Tags

Labor

A person’s labor is deeply intertwined with their economic status, quality of life and access to basic resources like food and clothing. Pulitzer Center stories tagged with “Labor” feature reporting that covers the rights of workers, efforts to organize labor unions and worker advocacy groups, modern slavery, and other forms of worker exploitation. Use the Pulitzer Center Lesson Builder to find and create lesson plans on labor.

 

The Midnight Train to Moscow

Joseph Schottenfeld and George Butler follow one of the world's largest migrations: workers traveling by train from Tajikistan to Moscow. 

Suriname: When the Water Came

Frans Weewee and his family attempt to rebuild Brownsweg, Suriname, after the devastating effects of the Afobaka Dam.

Civil War in Kachin State

Many different factors lead to civil war in Kachin State, Myanmar, but Doug Bock Clark finds popular opinion blames the Myitsone dam.

Ghana’s Kayayo: Reaching for a Better Life

Every year, thousands of women and young girls migrate from Ghana’s poorer, Muslim north to the major cities of the Christian south. Known as Kayayo, they travel to work as porters in city markets, and spend their days carrying heavy loads for meager wages. Due to a shortage of employment opportunities and money for housing, many end up sleeping on the streets or being coerced into sexual servitude in exchange for shelter.

Nepal: Olga's Girls

Every January, 83-year-old Olga Murray of northern California goes to southwestern Nepal for the annual Maghe Sankranti winter festival. That's where she can find impoverished Tharu farmers selling their daughters to higher caste families to work as domestic slaves. In the illegal trade, families get about $50 for what is...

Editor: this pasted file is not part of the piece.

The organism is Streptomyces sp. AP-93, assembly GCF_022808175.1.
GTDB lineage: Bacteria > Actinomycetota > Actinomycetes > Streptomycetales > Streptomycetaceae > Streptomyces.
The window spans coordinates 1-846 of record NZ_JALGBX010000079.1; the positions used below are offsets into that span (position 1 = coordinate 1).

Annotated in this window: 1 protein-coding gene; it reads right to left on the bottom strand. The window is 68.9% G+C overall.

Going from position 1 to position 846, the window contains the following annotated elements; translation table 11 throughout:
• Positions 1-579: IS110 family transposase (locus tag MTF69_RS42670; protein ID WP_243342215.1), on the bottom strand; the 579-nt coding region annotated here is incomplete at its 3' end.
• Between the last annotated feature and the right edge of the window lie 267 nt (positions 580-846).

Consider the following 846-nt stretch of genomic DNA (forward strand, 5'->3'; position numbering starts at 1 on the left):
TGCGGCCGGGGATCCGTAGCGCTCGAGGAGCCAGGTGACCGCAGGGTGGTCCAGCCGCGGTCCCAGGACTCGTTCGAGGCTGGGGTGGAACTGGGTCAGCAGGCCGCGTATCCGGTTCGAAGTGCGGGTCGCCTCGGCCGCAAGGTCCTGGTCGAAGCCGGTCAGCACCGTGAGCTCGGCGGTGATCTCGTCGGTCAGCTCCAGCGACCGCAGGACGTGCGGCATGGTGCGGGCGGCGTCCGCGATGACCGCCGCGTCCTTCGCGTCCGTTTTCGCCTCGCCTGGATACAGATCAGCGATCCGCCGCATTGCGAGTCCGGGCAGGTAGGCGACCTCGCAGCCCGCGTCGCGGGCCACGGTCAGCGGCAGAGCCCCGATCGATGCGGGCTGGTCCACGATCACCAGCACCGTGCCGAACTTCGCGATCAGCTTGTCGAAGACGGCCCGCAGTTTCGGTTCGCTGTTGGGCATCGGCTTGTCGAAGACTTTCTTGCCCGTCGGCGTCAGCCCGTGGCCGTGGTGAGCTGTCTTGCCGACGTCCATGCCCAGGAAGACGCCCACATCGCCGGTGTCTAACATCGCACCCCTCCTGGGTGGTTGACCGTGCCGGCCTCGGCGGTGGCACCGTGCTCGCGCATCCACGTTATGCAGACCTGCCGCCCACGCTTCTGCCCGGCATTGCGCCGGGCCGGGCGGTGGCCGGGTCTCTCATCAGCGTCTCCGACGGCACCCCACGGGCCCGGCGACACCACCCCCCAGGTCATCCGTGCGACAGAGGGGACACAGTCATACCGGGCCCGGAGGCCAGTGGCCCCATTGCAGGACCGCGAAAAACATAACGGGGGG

Afghanistan: Failure of Expectation

The Taliban is not the only threat facing Afghanistan. The rise in poppy cultivation places the country at risk of moving from narco-economy to narco-state, and as eradication efforts continue to prove wildly unsuccessful, the threat increases. Yet the reasons for poppy's growing influence in the country are not...

American Imports, Chinese Deaths

Reporter Loretta Tofani gets inside America's factory, China, where the lack of health and safety precautions has Chinese workers dying.

In interviews with dozens of dying workers and through review of their medical records, she documents how Chinese workers routinely lose limbs from old machinery or develop fatal diseases...

Restaveks: Child Slaves of Haiti

Child slaves make up about 10 percent of the youth population in Haiti. Driven out of economic depravity, many parents are sending their children to live with others and serve as indentured servants in order to secure their survival. In a short documentary, Dane Liu and Carmen Russell explore the...

This Week: An Arab Spring in Ladies Lingerie

To have female sales clerks staff the ladies lingerie department would seem like a no-brainer, except that it took a royal decree two years ago by King Abdullah to make it happen in Saudi Arabia.

This Week: China's African Frontier

Veteran radio journalist and Pulitzer Center grantee Reese Erlich has a knack for getting himself into—and just as important, out of—hard places. Earlier this year, Reese reported from inside Iran.

This Week: Childhood Betrayed

We are excited to announce that our award-winning e-books, "In Search of Home" and "Voices of Haiti," are now available on Amazon.

This Week: When the Fish are Gone

Global warming, pollution and overfishing are killing the world’s oceans. Pulitzer Center grantees Erik Vance and Dominic Bracco II take us to the Sea of Cortez.

This Week: Midas in Burkina Faso

Over the last two decades, Burkina Faso has emerged as Africa’s fourth largest exporter of gold, creating an ever-expanding army of child laborers.